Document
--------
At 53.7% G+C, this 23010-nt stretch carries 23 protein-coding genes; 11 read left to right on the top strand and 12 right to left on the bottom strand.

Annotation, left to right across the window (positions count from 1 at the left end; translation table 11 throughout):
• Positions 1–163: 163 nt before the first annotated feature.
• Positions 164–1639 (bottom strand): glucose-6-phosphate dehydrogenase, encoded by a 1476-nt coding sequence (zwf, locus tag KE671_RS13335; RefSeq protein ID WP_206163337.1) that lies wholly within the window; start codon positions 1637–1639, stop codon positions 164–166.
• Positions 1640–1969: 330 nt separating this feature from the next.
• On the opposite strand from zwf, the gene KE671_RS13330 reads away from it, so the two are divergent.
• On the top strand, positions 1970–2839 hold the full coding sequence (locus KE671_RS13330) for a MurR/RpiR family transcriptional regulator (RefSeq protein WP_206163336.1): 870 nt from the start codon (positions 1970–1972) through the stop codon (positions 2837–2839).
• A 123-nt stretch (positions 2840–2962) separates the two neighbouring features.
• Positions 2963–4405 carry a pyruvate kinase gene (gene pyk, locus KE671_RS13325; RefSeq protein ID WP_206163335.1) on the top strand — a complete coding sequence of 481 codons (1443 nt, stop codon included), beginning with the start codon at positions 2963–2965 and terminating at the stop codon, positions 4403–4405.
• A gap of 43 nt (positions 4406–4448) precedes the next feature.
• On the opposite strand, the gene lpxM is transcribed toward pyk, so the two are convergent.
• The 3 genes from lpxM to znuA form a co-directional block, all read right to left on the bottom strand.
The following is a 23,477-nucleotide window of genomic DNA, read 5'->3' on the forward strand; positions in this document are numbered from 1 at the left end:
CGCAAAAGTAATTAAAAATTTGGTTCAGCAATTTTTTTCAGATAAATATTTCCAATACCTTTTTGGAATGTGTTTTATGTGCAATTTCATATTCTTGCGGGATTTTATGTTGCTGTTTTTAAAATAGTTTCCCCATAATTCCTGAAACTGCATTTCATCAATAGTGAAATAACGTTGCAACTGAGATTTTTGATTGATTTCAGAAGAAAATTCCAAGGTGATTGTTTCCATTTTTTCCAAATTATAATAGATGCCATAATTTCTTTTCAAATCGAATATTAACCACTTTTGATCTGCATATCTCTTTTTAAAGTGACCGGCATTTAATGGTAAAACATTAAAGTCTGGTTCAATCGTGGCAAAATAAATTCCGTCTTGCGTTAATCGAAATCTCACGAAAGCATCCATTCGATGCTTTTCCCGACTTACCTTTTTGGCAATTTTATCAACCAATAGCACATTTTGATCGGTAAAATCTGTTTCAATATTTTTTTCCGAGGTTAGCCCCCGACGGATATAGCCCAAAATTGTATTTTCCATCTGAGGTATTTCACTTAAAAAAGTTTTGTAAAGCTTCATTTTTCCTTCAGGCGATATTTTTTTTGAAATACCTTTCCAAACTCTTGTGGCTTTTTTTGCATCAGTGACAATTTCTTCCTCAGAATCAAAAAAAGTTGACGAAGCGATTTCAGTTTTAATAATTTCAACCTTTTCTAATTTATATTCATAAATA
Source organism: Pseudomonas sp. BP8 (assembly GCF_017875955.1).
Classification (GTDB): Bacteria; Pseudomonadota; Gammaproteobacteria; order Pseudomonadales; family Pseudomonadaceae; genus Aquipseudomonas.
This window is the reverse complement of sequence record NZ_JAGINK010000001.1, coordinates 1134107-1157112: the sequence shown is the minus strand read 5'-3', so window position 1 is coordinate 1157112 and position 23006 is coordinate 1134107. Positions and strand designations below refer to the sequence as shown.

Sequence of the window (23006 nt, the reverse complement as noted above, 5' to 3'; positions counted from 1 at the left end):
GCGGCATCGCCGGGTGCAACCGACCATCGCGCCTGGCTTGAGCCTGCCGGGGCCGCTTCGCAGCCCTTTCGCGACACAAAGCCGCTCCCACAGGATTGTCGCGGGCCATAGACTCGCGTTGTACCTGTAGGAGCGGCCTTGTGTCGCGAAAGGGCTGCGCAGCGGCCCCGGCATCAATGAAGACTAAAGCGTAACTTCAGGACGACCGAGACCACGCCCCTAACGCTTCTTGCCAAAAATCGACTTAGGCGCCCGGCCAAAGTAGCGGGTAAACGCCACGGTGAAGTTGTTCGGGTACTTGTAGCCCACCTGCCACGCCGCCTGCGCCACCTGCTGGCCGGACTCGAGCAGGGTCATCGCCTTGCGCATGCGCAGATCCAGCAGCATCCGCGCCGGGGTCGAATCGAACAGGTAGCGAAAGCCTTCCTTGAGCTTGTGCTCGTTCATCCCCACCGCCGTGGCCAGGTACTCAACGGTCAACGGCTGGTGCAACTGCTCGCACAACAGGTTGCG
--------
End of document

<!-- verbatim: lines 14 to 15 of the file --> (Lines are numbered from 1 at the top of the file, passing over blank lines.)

CGCAAAAGTAATTAAAAATTTGGTTCAGCAATTTTTTTCAGATAAATATTTCCAATACCTTTTTGGAATGTGTTTTATGTGCAATTTCATATTCTTGCGGGATTTTATGTTGCTGTTTTTAAAATAGTTTCCCCATAATTCCTGAAACTGCATTTCATCAATAGTGAAATAACGTTGCAACTGAGATTTTTGATTGATTTCAGAAGAAAATTCCAAGGTGATTGTTTCCATTTTTTCCAAATTATAATAGATGCCATAATTTCTTTTCAAATCGAATATTAACCACTTTTGATCTGCATATCTCTTTTTAAAGTGACCGGCATTTAATGGTAAAACATTAAAGTCTGGTTCAATCGTGGCAAAATAAATTCCGTCTTGCGTTAATCGAAATCTCACGAAAGCATCCATTCGATGCTTTTCCCGACTTACCTTTTTGGCAATTTTATCAACCAATAGCACATTTTGATCGGTAAAATCTGTTTCAATATTTTTTTCCGAGGTTAGCCCCCGACGGATATAGCCCAAAATTGTATTTTCCATCTGAGGTATTTCACTTAAAAAAGTTTTGTAAAGCTTCATTTTTCCTTCAGGCGATATTTTTTTTGAAATACCTTTCCAAACTCTTGTGGCTTTTTTTGCATCAGTGACAATTTCTTCCTCAGAATCAAAAAAAGTTGACGAAGCGATTTCAGTTTTAATAATTTCAACCTTTTCTAATTTATATTCATAAATA
Source organism: Pseudomonas sp. BP8 (assembly GCF_017875955.1).